Patchwork election laws both old and new cause confusion


NJ Spotlight News

Nov. 3, 2021: Board workers Bernadette Witt, left, and JoAnn Bartlett process and double-check mail-in ballots for Bergen County in Hackensack.


Overworked county election offices found they had no choice this week but to blow past a state-imposed deadline of Nov. 15 to audit the vote totals in this year’s election.

Meeting the deadline would have forced counties to violate other existing laws and policies that require all voting machines to be locked and impounded for two full weeks after Election Day in case candidates ask for an official recount.

If you’re confused, so is your local election worker.

Officials at county election boards across the state say the series of changes that have transformed the way New Jersey votes in the past two years have forced them to do their job on the run, amid a welter of conflicting laws and outdated policies, not to mention technological challenges.

“New policies and new executive orders keep coming at us from all directions but nobody’s checking if everything works together,” said Evelyn Caterson, a member of the Board of Elections in Atlantic County. “We’re left to somehow make it all work out.”

Voting early, in-person, for the first time

This year, for instance, local officials had to work through the mechanics of running the state’s first ever election with early in-person voting. The new system required the creation of multiple voting centers in every county, complete with a system of electronic poll books that replaced traditional voting rolls.

Last year, as the pandemic kicked into high gear, the same officials engineered the state’s first mostly by-mail elections, amid continuing technical issues with the state’s central registration computers — as well as resistance from many voters who balked at the switch to mail-in ballots.

All the changes were authorized by a series of new state laws. In some cases, officials point out, new statutes and orders were put in place without formally ending or amending the old laws.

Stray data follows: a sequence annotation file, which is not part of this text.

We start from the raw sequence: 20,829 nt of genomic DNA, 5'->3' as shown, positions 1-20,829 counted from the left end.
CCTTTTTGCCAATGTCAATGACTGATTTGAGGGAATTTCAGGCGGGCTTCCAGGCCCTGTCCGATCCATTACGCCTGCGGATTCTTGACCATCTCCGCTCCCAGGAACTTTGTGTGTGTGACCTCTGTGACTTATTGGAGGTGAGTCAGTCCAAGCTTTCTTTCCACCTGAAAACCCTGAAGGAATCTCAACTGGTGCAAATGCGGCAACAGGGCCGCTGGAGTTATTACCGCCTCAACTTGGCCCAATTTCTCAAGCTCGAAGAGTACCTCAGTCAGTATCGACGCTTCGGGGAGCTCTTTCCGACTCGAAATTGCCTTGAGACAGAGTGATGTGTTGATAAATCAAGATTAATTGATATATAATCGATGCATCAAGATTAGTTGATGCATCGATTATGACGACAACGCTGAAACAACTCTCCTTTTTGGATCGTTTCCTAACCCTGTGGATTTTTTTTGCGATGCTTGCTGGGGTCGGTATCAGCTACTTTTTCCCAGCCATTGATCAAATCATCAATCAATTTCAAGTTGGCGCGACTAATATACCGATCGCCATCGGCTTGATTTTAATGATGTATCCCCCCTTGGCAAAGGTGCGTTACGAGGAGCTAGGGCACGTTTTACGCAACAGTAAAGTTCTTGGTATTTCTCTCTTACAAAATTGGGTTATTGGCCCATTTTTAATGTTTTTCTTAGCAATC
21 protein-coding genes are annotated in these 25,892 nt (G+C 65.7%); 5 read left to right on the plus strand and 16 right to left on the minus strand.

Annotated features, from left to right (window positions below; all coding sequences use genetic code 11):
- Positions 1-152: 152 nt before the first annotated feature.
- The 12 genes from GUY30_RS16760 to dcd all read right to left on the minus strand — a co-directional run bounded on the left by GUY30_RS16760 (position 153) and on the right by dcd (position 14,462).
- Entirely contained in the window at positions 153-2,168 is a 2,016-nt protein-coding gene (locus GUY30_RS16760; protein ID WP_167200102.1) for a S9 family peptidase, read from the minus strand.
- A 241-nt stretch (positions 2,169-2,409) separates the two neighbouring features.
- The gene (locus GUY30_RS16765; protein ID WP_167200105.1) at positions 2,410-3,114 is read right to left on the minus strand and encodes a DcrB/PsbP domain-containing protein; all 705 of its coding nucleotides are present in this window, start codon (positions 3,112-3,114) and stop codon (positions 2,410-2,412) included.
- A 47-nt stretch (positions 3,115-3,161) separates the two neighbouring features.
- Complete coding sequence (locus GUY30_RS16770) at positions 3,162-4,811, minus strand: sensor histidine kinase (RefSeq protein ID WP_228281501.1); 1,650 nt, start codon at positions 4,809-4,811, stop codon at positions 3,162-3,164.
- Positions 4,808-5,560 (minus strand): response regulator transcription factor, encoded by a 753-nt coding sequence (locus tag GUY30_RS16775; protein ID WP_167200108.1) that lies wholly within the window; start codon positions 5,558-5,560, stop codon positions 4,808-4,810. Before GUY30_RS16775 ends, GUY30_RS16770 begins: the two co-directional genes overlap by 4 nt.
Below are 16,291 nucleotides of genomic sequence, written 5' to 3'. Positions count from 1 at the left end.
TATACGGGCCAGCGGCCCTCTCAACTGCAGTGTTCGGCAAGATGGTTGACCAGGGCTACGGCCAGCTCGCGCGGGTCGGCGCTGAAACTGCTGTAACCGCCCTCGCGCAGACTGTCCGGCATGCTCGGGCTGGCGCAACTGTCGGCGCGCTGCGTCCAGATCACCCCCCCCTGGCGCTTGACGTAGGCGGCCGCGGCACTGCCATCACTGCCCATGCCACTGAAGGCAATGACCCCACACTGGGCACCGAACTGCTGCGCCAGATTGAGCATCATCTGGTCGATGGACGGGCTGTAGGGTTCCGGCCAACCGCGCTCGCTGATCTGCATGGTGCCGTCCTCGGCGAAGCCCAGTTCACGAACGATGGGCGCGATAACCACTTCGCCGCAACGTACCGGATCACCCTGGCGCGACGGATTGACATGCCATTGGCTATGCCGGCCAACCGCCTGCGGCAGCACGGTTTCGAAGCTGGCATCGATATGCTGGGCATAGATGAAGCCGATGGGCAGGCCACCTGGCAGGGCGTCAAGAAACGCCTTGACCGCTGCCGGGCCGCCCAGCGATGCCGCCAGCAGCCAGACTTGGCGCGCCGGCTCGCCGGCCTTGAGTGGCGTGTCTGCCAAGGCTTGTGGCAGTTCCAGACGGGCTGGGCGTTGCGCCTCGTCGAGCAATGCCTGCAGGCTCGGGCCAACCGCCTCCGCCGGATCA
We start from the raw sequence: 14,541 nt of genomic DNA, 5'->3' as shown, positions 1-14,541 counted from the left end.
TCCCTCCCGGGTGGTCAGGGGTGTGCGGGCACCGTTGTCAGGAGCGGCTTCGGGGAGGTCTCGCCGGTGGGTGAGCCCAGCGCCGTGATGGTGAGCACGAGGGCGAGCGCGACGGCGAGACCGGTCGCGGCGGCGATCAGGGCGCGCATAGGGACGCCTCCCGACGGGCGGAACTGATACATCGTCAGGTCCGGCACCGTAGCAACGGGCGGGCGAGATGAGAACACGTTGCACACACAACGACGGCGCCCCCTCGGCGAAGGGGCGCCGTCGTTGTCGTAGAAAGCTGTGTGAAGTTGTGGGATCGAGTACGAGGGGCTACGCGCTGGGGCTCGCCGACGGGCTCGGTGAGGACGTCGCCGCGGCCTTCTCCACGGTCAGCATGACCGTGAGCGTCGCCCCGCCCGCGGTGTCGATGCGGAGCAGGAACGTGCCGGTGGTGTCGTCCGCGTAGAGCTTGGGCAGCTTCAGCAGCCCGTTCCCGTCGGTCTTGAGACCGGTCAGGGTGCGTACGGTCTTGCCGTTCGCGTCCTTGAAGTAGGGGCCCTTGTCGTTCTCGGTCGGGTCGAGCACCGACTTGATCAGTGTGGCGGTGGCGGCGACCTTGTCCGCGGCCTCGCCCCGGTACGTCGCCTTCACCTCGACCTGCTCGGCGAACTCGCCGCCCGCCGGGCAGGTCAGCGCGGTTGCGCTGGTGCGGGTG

“That’s how we got into this situation,” said Rich Ambrosino, an election board official in Camden County. “Now the Legislature has to go back and carefully review all the new mandates and requirements and make sure everything works together.”

On Friday, election officials from all 21 counties asked the state Superior Court to extend the audit deadline, a request backed up by the state Division of Elections. The court subsequently agreed and counties now have until Nov. 24 to complete the vote check, which requires workers to randomly select 2% of paper ballots cast and inspect them by hand.

Confusing mix of mandates

Legal papers filed by the counties give insight into the confusing series of electoral mandates that have been passed down from Trenton in recent years. The mandates show why counting the votes seems to take more time every year.

In a legal brief, counties cite a 2020 law that requires board workers to wait six days after the polls close before counting any mail-in ballots postmarked on or before Election Day.

In another twist, a voter’s provisional ballot “cannot be investigated until it is known whether that voter has cast a mail-in ballot,” according to the brief. “This new requirement has added to the difficulty to conduct an audit of voting prior to the … deadline.”

In conceding his loss in the New Jersey gubernatorial election last week, Republican Jack Ciattarelli joined growing bipartisan calls for the state to standardize the process of tallying and reporting votes to give the public greater clarity and confidence in the results.

“We desperately need uniformity and strict reporting guidelines,” Ciattarelli said. “Doing so would bring order to, and most importantly, renew faith in our system.”

This year’s audit, if it took place as scheduled by Nov. 15, would have been the first based primarily on a paper trail produced by voting machines — a happy event for voting security experts who have for years urged New Jersey switch to a system backed by paper records.

New Jersey law calls for routine audits of paper voting records. For decades, however, New Jersey lagged behind most of the nation by using voting machines that did not produce a paper backup. Many counties still use voting machines, more than 15 years old in some cases, that leave no such paper trail. Security experts have shown how paperless machines are easily hacked and open to fraud.

With the advent of electronic poll books, which are found in every county, all early votes generate a paper receipt. The poll books proved a success with voters, officials said.

“Anyone who used them seemed to really like them,” said Caterson, the election official in Atlantic County.

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published this page in News and Politics 2021-11-17 03:29:13 -0800